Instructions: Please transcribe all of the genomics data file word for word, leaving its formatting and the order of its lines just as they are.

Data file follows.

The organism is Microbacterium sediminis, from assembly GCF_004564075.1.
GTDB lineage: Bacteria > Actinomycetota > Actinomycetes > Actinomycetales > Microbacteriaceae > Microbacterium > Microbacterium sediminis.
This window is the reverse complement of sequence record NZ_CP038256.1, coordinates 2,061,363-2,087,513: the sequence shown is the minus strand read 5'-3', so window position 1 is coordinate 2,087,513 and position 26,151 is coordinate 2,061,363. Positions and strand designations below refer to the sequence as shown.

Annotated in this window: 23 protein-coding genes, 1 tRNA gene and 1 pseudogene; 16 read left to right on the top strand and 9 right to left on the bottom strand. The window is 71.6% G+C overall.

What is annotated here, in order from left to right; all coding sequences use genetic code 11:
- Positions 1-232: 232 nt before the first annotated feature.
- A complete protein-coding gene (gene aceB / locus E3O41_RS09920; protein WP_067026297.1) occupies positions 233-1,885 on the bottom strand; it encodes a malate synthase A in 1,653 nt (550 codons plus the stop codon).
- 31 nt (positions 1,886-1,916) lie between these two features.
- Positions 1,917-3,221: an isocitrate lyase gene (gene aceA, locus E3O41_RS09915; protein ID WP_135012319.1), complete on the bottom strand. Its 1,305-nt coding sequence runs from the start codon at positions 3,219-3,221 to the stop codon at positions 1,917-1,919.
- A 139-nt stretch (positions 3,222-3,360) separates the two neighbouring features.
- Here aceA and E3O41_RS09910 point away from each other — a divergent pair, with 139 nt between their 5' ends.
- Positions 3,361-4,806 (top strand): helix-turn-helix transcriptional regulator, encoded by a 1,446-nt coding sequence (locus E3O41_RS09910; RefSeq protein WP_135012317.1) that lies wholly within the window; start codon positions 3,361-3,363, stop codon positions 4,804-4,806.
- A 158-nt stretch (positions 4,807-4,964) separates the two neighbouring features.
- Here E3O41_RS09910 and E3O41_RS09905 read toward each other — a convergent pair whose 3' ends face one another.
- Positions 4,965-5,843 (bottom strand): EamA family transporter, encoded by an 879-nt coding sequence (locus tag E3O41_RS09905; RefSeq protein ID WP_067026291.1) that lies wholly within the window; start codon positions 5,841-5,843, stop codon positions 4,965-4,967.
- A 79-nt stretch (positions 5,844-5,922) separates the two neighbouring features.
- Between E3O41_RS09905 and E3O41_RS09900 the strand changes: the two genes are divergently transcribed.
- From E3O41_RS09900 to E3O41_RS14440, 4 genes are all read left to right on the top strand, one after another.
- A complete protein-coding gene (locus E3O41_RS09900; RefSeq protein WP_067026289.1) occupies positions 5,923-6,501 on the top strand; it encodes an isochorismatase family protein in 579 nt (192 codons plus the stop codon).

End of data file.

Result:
The organism is Microbacterium sediminis, from assembly GCF_004564075.1.
GTDB lineage: Bacteria > Actinomycetota > Actinomycetes > Actinomycetales > Microbacteriaceae > Microbacterium > Microbacterium sediminis.
This window is the reverse complement of sequence record NZ_CP038256.1, coordinates 2,061,363-2,087,513: the sequence shown is the minus strand read 5'-3', so window position 1 is coordinate 2,087,513 and position 26,151 is coordinate 2,061,363. Positions and strand designations below refer to the sequence as shown.

Annotated in this window: 23 protein-coding genes, 1 tRNA gene and 1 pseudogene; 16 read left to right on the top strand and 9 right to left on the bottom strand. The window is 71.6% G+C overall.

What is annotated here, in order from left to right; all coding sequences use genetic code 11:
- Positions 1-232: 232 nt before the first annotated feature.
- A complete protein-coding gene (gene aceB / locus E3O41_RS09920; protein WP_067026297.1) occupies positions 233-1,885 on the bottom strand; it encodes a malate synthase A in 1,653 nt (550 codons plus the stop codon).
- 31 nt (positions 1,886-1,916) lie between these two features.
- Positions 1,917-3,221: an isocitrate lyase gene (gene aceA, locus E3O41_RS09915; protein ID WP_135012319.1), complete on the bottom strand. Its 1,305-nt coding sequence runs from the start codon at positions 3,219-3,221 to the stop codon at positions 1,917-1,919.
- A 139-nt stretch (positions 3,222-3,360) separates the two neighbouring features.
- Here aceA and E3O41_RS09910 point away from each other — a divergent pair, with 139 nt between their 5' ends.
- Positions 3,361-4,806 (top strand): helix-turn-helix transcriptional regulator, encoded by a 1,446-nt coding sequence (locus E3O41_RS09910; RefSeq protein WP_135012317.1) that lies wholly within the window; start codon positions 3,361-3,363, stop codon positions 4,804-4,806.
- A 158-nt stretch (positions 4,807-4,964) separates the two neighbouring features.
- Here E3O41_RS09910 and E3O41_RS09905 read toward each other — a convergent pair whose 3' ends face one another.
- Positions 4,965-5,843 (bottom strand): EamA family transporter, encoded by an 879-nt coding sequence (locus tag E3O41_RS09905; RefSeq protein ID WP_067026291.1) that lies wholly within the window; start codon positions 5,841-5,843, stop codon positions 4,965-4,967.
- A 79-nt stretch (positions 5,844-5,922) separates the two neighbouring features.
- Between E3O41_RS09905 and E3O41_RS09900 the strand changes: the two genes are divergently transcribed.
- From E3O41_RS09900 to E3O41_RS14440, 4 genes are all read left to right on the top strand, one after another.
- A complete protein-coding gene (locus E3O41_RS09900; RefSeq protein WP_067026289.1) occupies positions 5,923-6,501 on the top strand; it encodes an isochorismatase family protein in 579 nt (192 codons plus the stop codon).